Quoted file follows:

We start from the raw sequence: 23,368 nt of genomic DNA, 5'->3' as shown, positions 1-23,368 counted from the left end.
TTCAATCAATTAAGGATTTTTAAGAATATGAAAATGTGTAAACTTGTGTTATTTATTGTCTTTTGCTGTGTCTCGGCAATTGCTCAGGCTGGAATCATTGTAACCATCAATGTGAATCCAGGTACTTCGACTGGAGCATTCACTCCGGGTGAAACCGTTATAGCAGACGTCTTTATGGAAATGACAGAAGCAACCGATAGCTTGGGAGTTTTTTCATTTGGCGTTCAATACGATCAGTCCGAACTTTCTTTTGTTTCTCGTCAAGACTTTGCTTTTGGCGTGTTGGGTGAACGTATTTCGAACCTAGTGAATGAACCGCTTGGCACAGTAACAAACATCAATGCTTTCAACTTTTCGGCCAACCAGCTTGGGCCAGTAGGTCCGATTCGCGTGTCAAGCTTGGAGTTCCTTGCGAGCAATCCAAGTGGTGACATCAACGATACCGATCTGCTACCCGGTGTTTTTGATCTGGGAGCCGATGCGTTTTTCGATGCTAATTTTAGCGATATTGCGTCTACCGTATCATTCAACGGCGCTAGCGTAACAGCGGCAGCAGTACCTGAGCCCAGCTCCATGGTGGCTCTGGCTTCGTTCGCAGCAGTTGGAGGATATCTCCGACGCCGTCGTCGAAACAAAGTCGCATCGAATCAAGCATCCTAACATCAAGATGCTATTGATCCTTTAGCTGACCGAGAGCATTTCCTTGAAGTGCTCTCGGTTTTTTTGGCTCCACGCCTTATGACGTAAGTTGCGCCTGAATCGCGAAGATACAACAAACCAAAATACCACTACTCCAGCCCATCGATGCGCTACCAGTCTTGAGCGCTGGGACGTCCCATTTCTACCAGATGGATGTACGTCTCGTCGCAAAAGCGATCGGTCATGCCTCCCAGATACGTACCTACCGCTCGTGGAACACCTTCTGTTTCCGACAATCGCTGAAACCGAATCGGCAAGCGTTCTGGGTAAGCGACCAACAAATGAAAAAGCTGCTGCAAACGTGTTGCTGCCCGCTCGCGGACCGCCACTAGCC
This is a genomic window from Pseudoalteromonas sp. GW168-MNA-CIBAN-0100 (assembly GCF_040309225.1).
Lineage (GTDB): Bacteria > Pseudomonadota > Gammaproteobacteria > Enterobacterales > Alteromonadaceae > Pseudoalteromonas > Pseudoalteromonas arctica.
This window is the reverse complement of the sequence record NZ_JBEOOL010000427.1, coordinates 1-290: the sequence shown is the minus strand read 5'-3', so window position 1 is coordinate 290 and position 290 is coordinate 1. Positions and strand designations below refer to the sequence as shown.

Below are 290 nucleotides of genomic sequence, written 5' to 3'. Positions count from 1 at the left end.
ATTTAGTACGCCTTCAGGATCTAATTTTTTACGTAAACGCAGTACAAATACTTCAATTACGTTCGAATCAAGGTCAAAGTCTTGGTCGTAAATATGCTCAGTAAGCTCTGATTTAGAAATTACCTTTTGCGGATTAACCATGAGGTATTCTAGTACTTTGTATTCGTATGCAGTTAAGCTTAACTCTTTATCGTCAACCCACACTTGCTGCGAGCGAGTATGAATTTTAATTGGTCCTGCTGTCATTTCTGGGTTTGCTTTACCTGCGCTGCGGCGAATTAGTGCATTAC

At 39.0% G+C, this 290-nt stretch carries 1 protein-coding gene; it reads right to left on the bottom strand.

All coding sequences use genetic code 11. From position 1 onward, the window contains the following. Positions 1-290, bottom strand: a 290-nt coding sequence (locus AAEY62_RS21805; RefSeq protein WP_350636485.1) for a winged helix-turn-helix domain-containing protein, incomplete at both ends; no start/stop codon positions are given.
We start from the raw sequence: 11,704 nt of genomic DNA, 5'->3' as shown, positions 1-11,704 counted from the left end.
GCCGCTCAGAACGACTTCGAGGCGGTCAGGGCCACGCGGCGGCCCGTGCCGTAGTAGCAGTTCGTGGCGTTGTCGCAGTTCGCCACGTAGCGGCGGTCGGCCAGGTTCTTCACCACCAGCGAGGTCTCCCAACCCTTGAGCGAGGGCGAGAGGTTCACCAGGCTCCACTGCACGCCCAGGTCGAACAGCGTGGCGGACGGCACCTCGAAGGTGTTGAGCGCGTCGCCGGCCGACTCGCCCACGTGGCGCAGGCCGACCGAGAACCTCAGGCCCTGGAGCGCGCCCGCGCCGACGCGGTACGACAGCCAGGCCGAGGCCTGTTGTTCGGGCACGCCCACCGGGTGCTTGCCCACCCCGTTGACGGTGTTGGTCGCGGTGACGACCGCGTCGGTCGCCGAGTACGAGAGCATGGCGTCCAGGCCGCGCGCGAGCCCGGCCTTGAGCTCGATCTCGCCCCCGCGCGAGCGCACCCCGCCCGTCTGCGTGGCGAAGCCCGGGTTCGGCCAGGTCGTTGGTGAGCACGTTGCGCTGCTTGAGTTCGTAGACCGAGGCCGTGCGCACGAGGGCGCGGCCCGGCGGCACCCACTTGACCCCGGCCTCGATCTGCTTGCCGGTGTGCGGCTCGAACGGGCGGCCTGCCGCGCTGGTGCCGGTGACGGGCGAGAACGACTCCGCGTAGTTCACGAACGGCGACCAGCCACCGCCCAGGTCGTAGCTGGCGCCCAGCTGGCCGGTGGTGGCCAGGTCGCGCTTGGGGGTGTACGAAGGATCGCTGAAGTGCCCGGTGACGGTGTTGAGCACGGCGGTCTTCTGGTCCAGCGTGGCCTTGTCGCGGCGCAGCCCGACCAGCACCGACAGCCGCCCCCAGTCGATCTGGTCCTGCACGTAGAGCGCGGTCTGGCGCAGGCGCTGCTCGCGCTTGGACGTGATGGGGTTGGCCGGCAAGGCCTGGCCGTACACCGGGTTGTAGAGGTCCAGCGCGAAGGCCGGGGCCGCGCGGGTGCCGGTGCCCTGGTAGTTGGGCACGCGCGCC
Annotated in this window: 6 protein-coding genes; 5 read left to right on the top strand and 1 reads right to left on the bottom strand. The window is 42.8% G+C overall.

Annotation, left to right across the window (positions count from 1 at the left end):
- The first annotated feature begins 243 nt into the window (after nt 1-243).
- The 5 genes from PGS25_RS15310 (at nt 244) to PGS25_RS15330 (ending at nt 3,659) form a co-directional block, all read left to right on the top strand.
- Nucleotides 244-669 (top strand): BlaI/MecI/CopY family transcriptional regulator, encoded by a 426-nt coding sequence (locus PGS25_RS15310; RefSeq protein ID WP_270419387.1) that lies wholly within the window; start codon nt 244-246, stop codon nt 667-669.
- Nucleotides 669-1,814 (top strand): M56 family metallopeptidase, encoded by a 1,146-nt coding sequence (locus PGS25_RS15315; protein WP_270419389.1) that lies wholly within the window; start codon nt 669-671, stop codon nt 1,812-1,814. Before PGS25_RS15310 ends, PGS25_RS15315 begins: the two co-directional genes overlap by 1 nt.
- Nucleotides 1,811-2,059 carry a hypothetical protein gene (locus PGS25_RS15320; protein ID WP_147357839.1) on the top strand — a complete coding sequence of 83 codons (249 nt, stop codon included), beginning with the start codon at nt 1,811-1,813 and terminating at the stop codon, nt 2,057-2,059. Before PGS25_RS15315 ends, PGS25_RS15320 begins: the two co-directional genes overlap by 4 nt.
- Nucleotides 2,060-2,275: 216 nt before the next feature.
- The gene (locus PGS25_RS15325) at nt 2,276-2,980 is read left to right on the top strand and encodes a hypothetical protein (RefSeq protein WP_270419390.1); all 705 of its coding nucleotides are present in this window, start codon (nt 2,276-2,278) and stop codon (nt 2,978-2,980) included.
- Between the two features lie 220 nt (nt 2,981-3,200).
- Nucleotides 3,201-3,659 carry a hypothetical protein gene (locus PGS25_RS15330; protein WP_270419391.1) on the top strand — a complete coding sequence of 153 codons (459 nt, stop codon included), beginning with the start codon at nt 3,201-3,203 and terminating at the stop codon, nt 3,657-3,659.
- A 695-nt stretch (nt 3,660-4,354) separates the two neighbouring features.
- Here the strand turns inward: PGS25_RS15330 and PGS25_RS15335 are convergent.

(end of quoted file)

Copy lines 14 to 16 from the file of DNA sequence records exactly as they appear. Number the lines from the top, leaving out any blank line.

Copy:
- The first annotated feature begins 243 nt into the window (after nt 1-243).
- The 5 genes from PGS25_RS15310 (at nt 244) to PGS25_RS15330 (ending at nt 3,659) form a co-directional block, all read left to right on the top strand.
- Nucleotides 244-669 (top strand): BlaI/MecI/CopY family transcriptional regulator, encoded by a 426-nt coding sequence (locus PGS25_RS15310; RefSeq protein ID WP_270419387.1) that lies wholly within the window; start codon nt 244-246, stop codon nt 667-669.